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Probate is a court-supervised process of distributing and overseeing property after a person dies. The purpose of probate is to determine the wishes of the deceased, pay debts, and to distribute the property according to the decedent’s wishes. The following occurs during probate:
Many individuals take into consideration avoiding probate in deciding on an estate planning option.
Yes, in some states the law provides a way of avoiding probate by allowing an exemption or a simplified probate process for small estates only worth a certain amount. In California, for example, small estates worth less than $100,000 escape the probate process. In a few states, probate is eliminated or a simplified probate process applies for property left to the surviving spouse.
An executor named in a will or an administrator appointed by a probate court is responsible for overseeing the probate process. A probate judge appoints an administrator if an executor is unnamed in a will or if the decedent died without a will. Usually, the administrator is a relative or the person inheriting the majority of the decedent’s estate.
The executor or the administrator performs the following duties:
In many situations, the executor oversees probate, while a probate lawyer performs the bulk of the work.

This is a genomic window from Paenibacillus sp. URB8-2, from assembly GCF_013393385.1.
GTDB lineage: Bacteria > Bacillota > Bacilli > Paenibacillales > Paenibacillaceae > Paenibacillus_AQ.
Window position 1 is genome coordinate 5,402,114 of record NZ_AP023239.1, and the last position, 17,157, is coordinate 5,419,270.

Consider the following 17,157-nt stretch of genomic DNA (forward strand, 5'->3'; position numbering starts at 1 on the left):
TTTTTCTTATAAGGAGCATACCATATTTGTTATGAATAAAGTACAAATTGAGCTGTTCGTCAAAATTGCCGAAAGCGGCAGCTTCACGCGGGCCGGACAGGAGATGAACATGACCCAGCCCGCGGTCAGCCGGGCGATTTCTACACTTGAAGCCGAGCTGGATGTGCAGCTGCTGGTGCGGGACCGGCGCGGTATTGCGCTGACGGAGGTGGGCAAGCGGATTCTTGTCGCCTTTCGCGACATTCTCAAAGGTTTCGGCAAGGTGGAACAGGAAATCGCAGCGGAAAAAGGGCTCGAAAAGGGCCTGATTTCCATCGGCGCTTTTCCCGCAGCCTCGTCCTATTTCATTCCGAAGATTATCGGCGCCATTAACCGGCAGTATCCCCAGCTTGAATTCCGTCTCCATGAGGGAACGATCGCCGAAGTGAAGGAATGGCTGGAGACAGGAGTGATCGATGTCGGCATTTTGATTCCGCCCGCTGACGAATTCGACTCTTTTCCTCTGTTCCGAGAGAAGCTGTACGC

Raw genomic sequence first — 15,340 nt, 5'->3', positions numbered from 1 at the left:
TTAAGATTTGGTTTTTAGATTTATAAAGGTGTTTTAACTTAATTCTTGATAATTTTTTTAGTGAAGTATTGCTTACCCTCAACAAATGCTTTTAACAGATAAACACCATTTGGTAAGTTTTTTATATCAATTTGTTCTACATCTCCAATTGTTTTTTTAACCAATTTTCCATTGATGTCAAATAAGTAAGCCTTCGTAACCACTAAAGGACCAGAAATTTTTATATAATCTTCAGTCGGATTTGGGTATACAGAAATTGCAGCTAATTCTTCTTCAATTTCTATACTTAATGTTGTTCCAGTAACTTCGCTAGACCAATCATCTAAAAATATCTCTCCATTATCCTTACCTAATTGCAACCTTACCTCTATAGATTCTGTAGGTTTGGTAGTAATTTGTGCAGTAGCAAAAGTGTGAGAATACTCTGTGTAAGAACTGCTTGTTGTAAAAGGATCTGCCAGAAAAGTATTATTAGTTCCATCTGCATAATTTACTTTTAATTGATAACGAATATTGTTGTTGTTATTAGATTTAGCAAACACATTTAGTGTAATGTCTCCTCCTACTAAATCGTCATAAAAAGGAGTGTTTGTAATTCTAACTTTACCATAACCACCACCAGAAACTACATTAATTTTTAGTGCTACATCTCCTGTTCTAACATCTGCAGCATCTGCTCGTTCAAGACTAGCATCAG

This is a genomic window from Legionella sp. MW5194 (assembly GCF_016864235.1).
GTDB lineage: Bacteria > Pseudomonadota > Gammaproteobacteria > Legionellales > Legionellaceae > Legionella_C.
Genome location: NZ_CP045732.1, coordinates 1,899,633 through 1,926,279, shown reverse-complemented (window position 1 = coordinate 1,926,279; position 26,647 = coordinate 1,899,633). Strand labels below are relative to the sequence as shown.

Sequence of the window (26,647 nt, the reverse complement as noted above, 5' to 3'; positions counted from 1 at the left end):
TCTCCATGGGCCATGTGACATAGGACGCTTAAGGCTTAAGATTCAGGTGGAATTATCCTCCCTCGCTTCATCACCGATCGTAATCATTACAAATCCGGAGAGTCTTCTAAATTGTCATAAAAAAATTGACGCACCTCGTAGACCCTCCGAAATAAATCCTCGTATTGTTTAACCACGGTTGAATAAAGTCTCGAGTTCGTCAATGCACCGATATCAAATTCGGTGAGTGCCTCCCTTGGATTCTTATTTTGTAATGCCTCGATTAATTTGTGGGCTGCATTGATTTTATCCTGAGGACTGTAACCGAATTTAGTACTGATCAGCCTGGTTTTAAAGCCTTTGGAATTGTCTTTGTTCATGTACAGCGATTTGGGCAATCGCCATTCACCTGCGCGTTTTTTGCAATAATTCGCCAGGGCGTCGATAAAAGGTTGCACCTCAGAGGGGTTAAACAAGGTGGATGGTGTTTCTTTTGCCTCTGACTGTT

If probate proceedings are unnecessary, the family of the decedent chooses an informal estate representative to pay debts and to distribute the property. Usually the estate representative is a family member or a close friend of the decedent.
Because probate involves court costs and attorney fees, avoiding probate will save time and money. The probate process usually takes between six months to a year. The executor of the will or a court-appointed administrator will handle probate, and, if necessary, hire a probate attorney. The executor or the administrator is responsible for filing the appropriate paperwork with the probate court after the decedent’s death.
During probate, the following occurs: the probate court receives a copy of the decedent's will, probate assets are identified and inventoried, contact is made with heirs, beneficiaries, and creditors, and debts and taxes are paid. The last step in the probate process is the distribution of probate assets. In some situations, the executor may have to sell assets, such as real estate and securities, to pay outstanding debts or to make cash bequests specified by the will.
If property qualifies for a state's exemption or a simplified probate process, probate is inapplicable and it is unnecessary to devise methods to avoid probate. If, on the other hand, an estate will be subject to probate, there are some effective methods of avoiding probate.